Why are updates to the official npm package coming out of an obscure branch on not the official repo?


#1

“0.19.0-bugfix6”

This makes it essentially impossible to go from the NPM page and find the actual source of the package you’re downloading. Doesn’t seem like a great trust building practice for open source software.


#2

The npm package uses binwrap to download and install binaries built from elm/compiler. The binaries are built elsewhere; you can’t audit the source of where they came from regardless.

Honestly, if you have any trust concerns at all about the npm installer, the smart move is not to use it. The binaries are available from elm-lang.org/installers, or if you have trust concerns with those, you can always build them from source.


#3

What I mean is, I can’t go see whats in bugfix6 without poking around and making guesses. It’s not a don’t trust the binaries issue. It’s a how do I read what the bugfixes are kind of trust issue. The kind of trust that arises from following best community practices and code change transparency.


#4

When I upgrade a dependency on npm I do like to look at the changelog and also the git commit history. There is a pull request (https://github.com/elm/compiler/pull/1884) and once that lands npm and github will be in agreement.

However, currently the commits in the latest version on npm cannot be found in the github repository. Possibly, the release of this module should have been delayed until the pull request is merged?


#5

That link is dead. I think this is the page you mean: https://guide.elm-lang.org/install.html


#6

It would also be helpful to know this information when deciding which commit hash to use in source-based distros – e.g. the nixpkgs expression for building Elm. We’d love to stay up-to-date, but it’s not always clear what kind of testing the commits at the tip of master have undergone! :slight_smile: (cc @domenkozar.)


#7

Maybe this might possibly stay open a while longer in the vague hope of some more information or a resolution.


#8

This is making me concerned too.
I know about “batching” approach that Evan is advocating in his “Code is the easy part” and from experience we can all see that it leads to very nice results.

The reason it makes me concerned is that (as a Haskell hobbyist) I’d like to do some hacking on the compiler and use bits and pieces from the codebase to explore some tooling ideas.
And since elm compiler is not released as a library on Hackage (I assume it’s because Evan doesn’t want people to depend on elm as a library, so that he has freedom to do changes)
I have to rely on stack and depending on specific commits in the elm/compiler repo.

Please don’t take me wrong. I really like Elm.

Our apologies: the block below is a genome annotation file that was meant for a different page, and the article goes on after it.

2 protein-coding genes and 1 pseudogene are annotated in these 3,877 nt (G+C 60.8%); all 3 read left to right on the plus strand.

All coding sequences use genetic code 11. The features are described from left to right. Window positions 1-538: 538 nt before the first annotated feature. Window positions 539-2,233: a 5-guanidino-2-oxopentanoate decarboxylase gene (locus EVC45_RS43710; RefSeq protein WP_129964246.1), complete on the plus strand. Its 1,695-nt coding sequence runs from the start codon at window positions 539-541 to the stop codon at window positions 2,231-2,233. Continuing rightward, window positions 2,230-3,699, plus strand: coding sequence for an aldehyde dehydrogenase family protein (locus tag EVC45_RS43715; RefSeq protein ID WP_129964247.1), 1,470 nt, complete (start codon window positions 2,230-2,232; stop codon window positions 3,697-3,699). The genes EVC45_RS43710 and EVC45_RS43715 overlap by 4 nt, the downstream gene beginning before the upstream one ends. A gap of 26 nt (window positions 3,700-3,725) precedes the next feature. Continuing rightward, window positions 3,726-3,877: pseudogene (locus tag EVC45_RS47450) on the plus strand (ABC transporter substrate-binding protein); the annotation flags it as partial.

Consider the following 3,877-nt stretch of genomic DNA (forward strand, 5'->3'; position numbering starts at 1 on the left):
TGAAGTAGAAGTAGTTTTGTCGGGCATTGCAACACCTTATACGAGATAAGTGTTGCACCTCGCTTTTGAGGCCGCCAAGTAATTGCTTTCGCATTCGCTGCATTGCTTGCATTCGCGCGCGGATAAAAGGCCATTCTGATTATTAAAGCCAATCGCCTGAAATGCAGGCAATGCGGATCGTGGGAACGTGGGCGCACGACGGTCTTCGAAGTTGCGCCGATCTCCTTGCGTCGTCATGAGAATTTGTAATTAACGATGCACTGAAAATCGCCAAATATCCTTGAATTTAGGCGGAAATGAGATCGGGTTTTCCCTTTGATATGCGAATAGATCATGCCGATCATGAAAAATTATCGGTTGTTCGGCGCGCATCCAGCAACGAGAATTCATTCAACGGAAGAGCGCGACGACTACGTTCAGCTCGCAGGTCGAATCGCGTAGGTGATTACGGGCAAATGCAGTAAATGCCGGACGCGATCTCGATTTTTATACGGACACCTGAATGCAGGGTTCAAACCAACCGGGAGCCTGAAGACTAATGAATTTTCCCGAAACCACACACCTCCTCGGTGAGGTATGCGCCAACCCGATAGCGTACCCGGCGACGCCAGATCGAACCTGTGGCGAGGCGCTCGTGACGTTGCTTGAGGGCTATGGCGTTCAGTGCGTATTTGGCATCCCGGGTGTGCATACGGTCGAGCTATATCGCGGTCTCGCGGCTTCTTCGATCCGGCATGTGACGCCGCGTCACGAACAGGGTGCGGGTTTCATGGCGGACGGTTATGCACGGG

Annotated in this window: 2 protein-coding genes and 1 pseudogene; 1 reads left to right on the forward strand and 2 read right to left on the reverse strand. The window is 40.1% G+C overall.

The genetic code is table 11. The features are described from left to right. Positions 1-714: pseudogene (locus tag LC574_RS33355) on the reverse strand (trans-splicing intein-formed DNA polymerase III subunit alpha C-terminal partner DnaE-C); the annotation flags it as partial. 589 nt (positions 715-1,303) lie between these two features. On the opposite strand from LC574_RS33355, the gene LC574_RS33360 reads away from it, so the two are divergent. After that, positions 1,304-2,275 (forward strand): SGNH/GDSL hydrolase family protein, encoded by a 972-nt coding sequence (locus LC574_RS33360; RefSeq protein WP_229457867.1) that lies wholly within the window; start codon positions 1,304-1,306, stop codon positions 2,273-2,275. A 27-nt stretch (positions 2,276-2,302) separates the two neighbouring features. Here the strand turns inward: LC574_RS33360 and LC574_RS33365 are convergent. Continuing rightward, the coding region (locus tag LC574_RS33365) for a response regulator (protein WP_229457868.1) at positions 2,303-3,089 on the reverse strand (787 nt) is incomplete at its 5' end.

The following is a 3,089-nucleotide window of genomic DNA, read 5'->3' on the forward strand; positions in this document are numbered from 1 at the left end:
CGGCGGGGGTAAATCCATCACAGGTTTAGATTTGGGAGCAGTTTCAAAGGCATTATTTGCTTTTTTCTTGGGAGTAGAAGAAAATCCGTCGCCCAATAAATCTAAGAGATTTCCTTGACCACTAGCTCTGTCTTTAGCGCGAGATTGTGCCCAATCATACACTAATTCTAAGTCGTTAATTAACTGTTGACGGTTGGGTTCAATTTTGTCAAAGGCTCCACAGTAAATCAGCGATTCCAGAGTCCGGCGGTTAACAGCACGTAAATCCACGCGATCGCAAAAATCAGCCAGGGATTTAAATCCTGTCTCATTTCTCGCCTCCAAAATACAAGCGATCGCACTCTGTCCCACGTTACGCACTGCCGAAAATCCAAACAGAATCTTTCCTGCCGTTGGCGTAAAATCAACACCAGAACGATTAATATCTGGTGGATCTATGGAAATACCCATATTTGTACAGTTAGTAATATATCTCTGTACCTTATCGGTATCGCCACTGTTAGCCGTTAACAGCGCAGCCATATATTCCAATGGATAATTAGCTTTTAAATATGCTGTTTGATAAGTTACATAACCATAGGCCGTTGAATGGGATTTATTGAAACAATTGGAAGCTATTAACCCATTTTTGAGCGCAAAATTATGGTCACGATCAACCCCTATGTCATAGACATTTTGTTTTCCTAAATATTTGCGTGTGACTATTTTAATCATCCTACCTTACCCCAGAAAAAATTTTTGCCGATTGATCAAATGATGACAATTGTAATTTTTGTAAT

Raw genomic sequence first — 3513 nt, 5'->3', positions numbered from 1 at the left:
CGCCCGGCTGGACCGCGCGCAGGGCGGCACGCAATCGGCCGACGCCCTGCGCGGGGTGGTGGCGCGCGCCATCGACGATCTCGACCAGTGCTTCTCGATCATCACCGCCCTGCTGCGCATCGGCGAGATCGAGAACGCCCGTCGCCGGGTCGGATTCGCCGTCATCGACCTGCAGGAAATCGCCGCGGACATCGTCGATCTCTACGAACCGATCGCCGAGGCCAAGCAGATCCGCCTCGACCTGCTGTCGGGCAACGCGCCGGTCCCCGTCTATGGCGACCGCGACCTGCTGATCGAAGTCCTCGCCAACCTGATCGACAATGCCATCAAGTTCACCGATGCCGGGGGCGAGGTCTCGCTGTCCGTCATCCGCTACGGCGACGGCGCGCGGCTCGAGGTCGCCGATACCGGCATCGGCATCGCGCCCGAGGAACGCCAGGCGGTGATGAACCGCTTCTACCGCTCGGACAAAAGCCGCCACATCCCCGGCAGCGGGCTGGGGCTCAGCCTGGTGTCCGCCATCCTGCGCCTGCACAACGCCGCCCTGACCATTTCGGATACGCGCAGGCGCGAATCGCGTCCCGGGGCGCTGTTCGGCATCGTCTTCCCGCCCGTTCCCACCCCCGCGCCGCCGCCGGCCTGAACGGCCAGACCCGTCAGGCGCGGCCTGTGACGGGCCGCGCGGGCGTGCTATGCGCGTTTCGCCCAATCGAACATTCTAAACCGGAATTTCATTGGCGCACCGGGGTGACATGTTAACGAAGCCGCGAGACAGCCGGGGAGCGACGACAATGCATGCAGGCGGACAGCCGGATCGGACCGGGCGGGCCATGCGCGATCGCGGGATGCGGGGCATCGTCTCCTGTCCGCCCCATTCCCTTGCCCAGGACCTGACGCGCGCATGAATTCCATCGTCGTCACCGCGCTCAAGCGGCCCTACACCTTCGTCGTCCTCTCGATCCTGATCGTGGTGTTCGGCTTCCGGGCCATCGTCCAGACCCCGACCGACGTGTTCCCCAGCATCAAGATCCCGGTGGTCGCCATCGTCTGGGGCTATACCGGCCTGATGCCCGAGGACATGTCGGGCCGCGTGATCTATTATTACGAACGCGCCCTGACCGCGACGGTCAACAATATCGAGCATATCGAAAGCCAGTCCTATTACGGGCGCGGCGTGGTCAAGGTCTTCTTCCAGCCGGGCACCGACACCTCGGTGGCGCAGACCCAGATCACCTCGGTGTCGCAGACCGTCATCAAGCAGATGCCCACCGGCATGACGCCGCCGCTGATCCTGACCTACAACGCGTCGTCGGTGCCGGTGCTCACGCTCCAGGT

In fact I’ll be switching to a new job next month, where I’ll be programming Elm full time.
I don’t want to start another flame like “elm development is not being transparent”.
Instead I’d just like to kindly ask people from the core team to shed some light about what’s been happening recently and why we can’t see any commits landing in (any branches) of the elm/compiler repo.


#9

The compiler doesn’t have any JavaScript components, and the npm installer is just for convenience. Any minor updates to it are just to make sure that it works correctly and doesn’t cause npm audit to report vulnerabilities. The “bugfix” identifier refers to bugs with installers. All updates to the compiler with any notable impact will be accompanied by an announcement on the blog. In the future we’ll do better to make sure that the repo reflects the latest npm version, but please be assured that those commits will be extremely uninteresting.

I’d just like to kindly ask people from the core team to shed some light about what’s been happening recently and why we can’t see any commits landing in (any branches) of the elm/compiler repo.

Just a reminder that time and energy spent explaining things that are halfway finished is time and energy not spent actually finishing them, and the final outcome of a project will likely be quite different than how things look in earlier stages so it’s not actually useful information anyway.

Everyone is working hard on stuff and consulting directly with community members on relevant issues. If there are no commits in the compiler that just means there’s no code being written for the compiler. There are a lot of things to do other than writing code for the compiler so new commits is not really a good measure of productivity or a good window into current work.

I hope as a community we can continue to grow in our understanding of what it means to develop a language beyond writing code and pushing it to elm/compiler.


#10

Thank you Luke for the nice explanation and for dispelling my concerns :slight_smile:


closed #11